Otolaryngologist Dr. Robert Ivker has a lifetime of first-hand experience with patients who suffer from perennial allergic rhinitis and chronic sinusitis. A board-certified holistic physician and a Fellow of the American Academy of Family Physicians, he has been practicing medicine for over 30 years in Denver, CO. Dr. Ivker has become an expert on sinus infection treatment and prevention, and has written several books on the subject, including the best-selling Sinus Survival and his latest, Love Your Nose Naturally. His unique approach to treatment includes learning how to release negative emotions and learning how to love your nose.
Chronic Allergies & The Sandpaper Theory
"Most physicians agree that allergies result from a hyper-reactive or aberrant functioning of the immune system, and that they tend to run in families," explains Dr. Ivker. "But there is no mention within the medical community of an emotional component causing allergies, nor is there any explanation for the tremendous increase in the number of allergy sufferers in the past thirty years.
"My 'sandpaper' theory holds that as we breathe polluted and particulate-laden air 23,000 times a day, we are causing chronic irritation ('rubbing the surface raw') and inflammation of the nasal mucous membrane. This creates a hyper-reactive membrane that, given the right genetic predisposition, emotional stress, and adequate exposure to an allergen, can precipitate a lifetime of allergies."
Dr. Ivker is no stranger to allergies himself; he has suffered from hay fever since the age of five.
"I, like many millions of pollen allergy or hay fever sufferers, learned to dread particular seasons of the year," says Dr. Ivker. "My late summer/early fall allergy was to ragweed pollen. Early spring - March/April - the air fills with tree pollen; and late spring/early summer - May/June - is the grass pollen season. If your allergy symptoms tend to be seasonal then you are probably one of nearly 30 million Americans who suffer with hay fever, or seasonal allergic rhinitis as it's called in the medical profession."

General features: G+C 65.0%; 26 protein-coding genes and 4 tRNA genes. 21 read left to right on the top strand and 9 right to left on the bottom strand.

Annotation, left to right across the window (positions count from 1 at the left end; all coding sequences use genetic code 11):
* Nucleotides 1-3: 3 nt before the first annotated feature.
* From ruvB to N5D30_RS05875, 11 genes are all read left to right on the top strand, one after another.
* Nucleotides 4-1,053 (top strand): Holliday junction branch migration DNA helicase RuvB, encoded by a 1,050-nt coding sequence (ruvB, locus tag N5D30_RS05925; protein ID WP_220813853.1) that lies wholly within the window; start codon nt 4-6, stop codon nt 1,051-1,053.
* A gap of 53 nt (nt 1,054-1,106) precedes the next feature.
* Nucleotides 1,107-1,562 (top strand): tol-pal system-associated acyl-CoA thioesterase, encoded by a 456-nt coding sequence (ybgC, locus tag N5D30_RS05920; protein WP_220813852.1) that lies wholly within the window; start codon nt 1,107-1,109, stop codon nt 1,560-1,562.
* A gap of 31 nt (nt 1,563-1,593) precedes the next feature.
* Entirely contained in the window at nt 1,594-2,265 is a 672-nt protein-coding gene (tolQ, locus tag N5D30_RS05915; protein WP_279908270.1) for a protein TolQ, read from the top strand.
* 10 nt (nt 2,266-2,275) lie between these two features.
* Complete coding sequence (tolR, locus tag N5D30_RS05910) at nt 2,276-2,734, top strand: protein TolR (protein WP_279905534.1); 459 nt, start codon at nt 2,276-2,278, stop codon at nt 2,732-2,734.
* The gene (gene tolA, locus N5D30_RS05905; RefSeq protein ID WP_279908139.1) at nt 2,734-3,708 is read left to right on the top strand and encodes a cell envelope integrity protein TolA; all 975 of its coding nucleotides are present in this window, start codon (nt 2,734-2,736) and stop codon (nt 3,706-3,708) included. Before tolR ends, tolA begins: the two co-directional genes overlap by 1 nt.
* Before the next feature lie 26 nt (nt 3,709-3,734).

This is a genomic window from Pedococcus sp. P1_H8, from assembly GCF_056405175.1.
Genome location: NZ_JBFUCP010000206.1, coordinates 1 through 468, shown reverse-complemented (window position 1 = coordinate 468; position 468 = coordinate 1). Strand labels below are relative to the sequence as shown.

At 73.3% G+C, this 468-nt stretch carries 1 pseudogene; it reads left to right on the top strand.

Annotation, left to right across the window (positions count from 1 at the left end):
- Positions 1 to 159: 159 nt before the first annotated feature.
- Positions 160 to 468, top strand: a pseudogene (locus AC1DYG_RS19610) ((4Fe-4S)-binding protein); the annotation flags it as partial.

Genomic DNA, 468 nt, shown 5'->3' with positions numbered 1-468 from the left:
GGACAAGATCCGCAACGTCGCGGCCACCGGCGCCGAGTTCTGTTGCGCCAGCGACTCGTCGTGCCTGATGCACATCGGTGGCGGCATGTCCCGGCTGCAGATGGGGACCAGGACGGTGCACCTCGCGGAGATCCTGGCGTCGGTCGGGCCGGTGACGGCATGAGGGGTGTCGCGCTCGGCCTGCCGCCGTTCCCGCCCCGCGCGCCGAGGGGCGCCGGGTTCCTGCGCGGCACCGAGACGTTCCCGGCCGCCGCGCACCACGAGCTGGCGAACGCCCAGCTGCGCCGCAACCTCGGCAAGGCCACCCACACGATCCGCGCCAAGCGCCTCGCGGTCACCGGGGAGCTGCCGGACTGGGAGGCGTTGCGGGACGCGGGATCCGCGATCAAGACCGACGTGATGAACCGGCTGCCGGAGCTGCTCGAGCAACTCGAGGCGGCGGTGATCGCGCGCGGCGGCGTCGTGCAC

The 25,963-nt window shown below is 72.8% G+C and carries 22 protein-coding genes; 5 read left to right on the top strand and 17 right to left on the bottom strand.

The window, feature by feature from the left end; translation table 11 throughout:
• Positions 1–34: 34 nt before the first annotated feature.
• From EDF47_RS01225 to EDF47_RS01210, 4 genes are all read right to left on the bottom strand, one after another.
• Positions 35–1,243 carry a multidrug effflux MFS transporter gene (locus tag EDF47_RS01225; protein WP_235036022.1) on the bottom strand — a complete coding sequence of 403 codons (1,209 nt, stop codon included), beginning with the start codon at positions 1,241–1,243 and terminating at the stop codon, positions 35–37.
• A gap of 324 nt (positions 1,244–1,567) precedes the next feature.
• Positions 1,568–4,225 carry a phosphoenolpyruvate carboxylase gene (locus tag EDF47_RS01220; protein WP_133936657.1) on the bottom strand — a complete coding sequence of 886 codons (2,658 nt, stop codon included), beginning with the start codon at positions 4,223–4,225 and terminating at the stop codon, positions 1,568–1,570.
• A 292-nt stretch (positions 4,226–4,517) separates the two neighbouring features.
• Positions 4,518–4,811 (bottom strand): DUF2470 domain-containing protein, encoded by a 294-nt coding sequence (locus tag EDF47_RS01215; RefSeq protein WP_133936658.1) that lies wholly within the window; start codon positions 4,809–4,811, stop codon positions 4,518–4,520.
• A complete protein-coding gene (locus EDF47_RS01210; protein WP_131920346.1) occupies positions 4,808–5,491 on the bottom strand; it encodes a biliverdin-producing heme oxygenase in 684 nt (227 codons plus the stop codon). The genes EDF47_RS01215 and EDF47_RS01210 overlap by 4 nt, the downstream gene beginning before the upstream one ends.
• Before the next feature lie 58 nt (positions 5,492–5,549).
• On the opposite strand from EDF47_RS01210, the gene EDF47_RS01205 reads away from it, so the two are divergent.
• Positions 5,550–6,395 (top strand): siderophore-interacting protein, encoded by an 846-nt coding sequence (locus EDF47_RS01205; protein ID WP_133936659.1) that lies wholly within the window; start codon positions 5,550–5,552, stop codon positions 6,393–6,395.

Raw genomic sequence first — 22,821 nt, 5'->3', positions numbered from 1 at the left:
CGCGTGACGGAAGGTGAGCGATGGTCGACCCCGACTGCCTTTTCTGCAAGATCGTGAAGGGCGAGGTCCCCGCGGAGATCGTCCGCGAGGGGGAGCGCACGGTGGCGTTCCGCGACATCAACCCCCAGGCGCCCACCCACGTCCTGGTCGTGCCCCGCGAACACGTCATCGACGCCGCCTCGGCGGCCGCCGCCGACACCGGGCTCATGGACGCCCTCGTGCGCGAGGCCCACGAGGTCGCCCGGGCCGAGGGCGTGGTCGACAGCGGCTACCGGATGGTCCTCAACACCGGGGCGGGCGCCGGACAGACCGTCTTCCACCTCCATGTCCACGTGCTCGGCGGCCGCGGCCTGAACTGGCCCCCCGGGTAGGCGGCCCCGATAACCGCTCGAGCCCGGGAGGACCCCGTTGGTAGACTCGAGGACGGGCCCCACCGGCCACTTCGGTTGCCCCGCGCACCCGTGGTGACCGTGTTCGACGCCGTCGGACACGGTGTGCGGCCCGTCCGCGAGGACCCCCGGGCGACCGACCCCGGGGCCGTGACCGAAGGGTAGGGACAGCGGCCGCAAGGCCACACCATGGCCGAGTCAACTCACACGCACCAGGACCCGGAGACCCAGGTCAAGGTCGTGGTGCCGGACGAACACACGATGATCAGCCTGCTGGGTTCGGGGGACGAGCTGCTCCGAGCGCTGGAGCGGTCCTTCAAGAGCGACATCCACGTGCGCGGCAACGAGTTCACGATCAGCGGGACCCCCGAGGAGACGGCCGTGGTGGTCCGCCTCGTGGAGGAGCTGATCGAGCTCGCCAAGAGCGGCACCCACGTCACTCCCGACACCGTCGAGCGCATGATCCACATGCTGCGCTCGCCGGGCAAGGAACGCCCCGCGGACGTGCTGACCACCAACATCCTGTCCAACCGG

Despite his own genetic predisposition to allergies, Dr. Ivker cured his chronic sinusitis 20 years ago using a unique, holistic medical approach. In learning how to love his nose and avoid sinus infections, he also learned how to avoid the common cold, which often turns into a sinus infection.
Colds Turning into Sinus Infections
"I've been a family doctor since 1972, and through the past 3.5 decades of Family Practice I've seen a very interesting evolution of the common cold," Dr. Ivker reveals. "Through the early and mid-1970s, a cold or URI (upper respiratory infection) was probably the most common reason for a patient to seek care in my office. But by the late 70s there was a statistical shift and sinus infections became the most common diagnosis in my practice.
"In obtaining a history from the patient, it was quite clear that the vast majority of these sinus infections had begun as colds, but for some reason (which I later identified as a combination of chronic inflammation of the mucous membrane and a weak immune system) they weren't clearing up in the usual four to seven days. And I was also seeing an increased number of patients with asthma attacks that had begun as a cold.
"So not only was it unpleasant to suffer the effects of a cold itself - a stuffy, drippy, sneezing nose; along with some muscle aching, headache, fatigue, and possibly even a low-grade fever - but if the virus spread beyond the nose to the sinuses or lungs, you might also have to deal with the misery of a sinus infection, a bout of bronchitis, a possible asthma attack, or even pneumonia. Most of the time, the more serious respiratory problems begin with the common cold."
Avoiding Colds to Avoid Sinus Infections
"An essential part of [the sinus infection] cure was the avoidance of colds - the physical trigger for almost all of my sinus infections," says Dr. Ivker.